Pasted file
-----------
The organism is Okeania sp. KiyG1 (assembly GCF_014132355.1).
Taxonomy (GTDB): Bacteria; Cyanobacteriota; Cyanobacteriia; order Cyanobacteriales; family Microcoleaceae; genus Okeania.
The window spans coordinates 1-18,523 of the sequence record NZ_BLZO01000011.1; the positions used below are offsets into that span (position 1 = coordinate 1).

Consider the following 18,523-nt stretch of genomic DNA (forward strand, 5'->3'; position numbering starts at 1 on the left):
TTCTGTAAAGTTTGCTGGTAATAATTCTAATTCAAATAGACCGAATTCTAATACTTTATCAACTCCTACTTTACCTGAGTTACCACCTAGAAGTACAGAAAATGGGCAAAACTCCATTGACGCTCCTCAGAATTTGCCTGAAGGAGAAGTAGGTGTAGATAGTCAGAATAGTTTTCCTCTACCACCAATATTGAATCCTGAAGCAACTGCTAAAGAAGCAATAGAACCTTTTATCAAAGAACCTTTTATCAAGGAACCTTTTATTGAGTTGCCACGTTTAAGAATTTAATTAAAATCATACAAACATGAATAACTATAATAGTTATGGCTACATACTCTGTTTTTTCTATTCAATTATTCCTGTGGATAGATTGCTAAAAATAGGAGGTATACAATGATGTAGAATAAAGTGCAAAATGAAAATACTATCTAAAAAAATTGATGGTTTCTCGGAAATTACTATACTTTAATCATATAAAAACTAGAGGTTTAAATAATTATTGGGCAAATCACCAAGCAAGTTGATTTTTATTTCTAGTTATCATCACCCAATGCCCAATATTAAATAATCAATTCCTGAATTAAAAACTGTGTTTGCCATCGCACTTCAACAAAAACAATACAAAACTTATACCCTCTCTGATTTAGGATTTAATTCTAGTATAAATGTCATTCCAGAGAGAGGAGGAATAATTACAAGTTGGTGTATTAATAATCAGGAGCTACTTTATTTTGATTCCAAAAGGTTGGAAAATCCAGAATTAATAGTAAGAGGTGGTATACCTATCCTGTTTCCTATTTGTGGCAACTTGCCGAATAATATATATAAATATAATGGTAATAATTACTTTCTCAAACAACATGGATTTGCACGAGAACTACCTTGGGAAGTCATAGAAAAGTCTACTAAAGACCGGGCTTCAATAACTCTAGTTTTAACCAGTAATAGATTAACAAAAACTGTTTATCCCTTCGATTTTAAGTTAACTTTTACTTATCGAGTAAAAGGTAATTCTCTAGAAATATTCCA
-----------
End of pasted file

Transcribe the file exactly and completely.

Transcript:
The organism is Okeania sp. KiyG1 (assembly GCF_014132355.1).
Taxonomy (GTDB): Bacteria; Cyanobacteriota; Cyanobacteriia; order Cyanobacteriales; family Microcoleaceae; genus Okeania.
The window spans coordinates 1-18,523 of the sequence record NZ_BLZO01000011.1; the positions used below are offsets into that span (position 1 = coordinate 1).

Consider the following 18,523-nt stretch of genomic DNA (forward strand, 5'->3'; position numbering starts at 1 on the left):
TTCTGTAAAGTTTGCTGGTAATAATTCTAATTCAAATAGACCGAATTCTAATACTTTATCAACTCCTACTTTACCTGAGTTACCACCTAGAAGTACAGAAAATGGGCAAAACTCCATTGACGCTCCTCAGAATTTGCCTGAAGGAGAAGTAGGTGTAGATAGTCAGAATAGTTTTCCTCTACCACCAATATTGAATCCTGAAGCAACTGCTAAAGAAGCAATAGAACCTTTTATCAAAGAACCTTTTATCAAGGAACCTTTTATTGAGTTGCCACGTTTAAGAATTTAATTAAAATCATACAAACATGAATAACTATAATAGTTATGGCTACATACTCTGTTTTTTCTATTCAATTATTCCTGTGGATAGATTGCTAAAAATAGGAGGTATACAATGATGTAGAATAAAGTGCAAAATGAAAATACTATCTAAAAAAATTGATGGTTTCTCGGAAATTACTATACTTTAATCATATAAAAACTAGAGGTTTAAATAATTATTGGGCAAATCACCAAGCAAGTTGATTTTTATTTCTAGTTATCATCACCCAATGCCCAATATTAAATAATCAATTCCTGAATTAAAAACTGTGTTTGCCATCGCACTTCAACAAAAACAATACAAAACTTATACCCTCTCTGATTTAGGATTTAATTCTAGTATAAATGTCATTCCAGAGAGAGGAGGAATAATTACAAGTTGGTGTATTAATAATCAGGAGCTACTTTATTTTGATTCCAAAAGGTTGGAAAATCCAGAATTAATAGTAAGAGGTGGTATACCTATCCTGTTTCCTATTTGTGGCAACTTGCCGAATAATATATATAAATATAATGGTAATAATTACTTTCTCAAACAACATGGATTTGCACGAGAACTACCTTGGGAAGTCATAGAAAAGTCTACTAAAGACCGGGCTTCAATAACTCTAGTTTTAACCAGTAATAGATTAACAAAAACTGTTTATCCCTTCGATTTTAAGTTAACTTTTACTTATCGAGTAAAAGGTAATTCTCTAGAAATATTCCA